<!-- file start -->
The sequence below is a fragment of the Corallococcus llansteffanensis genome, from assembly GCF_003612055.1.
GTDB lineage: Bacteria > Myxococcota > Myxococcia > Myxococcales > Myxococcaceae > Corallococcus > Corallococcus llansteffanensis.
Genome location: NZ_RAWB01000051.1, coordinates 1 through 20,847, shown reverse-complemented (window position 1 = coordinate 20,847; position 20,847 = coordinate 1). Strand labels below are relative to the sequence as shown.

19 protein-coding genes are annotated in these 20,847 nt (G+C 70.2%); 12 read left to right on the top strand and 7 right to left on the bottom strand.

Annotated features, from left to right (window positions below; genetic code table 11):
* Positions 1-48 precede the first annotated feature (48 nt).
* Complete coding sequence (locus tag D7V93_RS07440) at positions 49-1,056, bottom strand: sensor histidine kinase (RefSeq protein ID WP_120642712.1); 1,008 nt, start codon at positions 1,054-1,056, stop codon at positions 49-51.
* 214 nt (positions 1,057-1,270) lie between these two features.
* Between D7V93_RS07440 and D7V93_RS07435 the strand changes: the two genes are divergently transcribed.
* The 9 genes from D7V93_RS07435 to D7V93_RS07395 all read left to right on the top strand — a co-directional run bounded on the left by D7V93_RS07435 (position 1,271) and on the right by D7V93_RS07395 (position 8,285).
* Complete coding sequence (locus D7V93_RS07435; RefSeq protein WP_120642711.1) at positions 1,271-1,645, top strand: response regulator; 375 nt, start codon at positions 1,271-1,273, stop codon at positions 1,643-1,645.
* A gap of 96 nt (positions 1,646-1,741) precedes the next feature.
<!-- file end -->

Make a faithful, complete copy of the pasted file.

The sequence below is a fragment of the Corallococcus llansteffanensis genome, from assembly GCF_003612055.1.
GTDB lineage: Bacteria > Myxococcota > Myxococcia > Myxococcales > Myxococcaceae > Corallococcus > Corallococcus llansteffanensis.
Genome location: NZ_RAWB01000051.1, coordinates 1 through 20,847, shown reverse-complemented (window position 1 = coordinate 20,847; position 20,847 = coordinate 1). Strand labels below are relative to the sequence as shown.

19 protein-coding genes are annotated in these 20,847 nt (G+C 70.2%); 12 read left to right on the top strand and 7 right to left on the bottom strand.

Annotated features, from left to right (window positions below; genetic code table 11):
* Positions 1-48 precede the first annotated feature (48 nt).
* Complete coding sequence (locus tag D7V93_RS07440) at positions 49-1,056, bottom strand: sensor histidine kinase (RefSeq protein ID WP_120642712.1); 1,008 nt, start codon at positions 1,054-1,056, stop codon at positions 49-51.
* 214 nt (positions 1,057-1,270) lie between these two features.
* Between D7V93_RS07440 and D7V93_RS07435 the strand changes: the two genes are divergently transcribed.
* The 9 genes from D7V93_RS07435 to D7V93_RS07395 all read left to right on the top strand — a co-directional run bounded on the left by D7V93_RS07435 (position 1,271) and on the right by D7V93_RS07395 (position 8,285).
* Complete coding sequence (locus D7V93_RS07435; RefSeq protein WP_120642711.1) at positions 1,271-1,645, top strand: response regulator; 375 nt, start codon at positions 1,271-1,273, stop codon at positions 1,643-1,645.
* A gap of 96 nt (positions 1,646-1,741) precedes the next feature.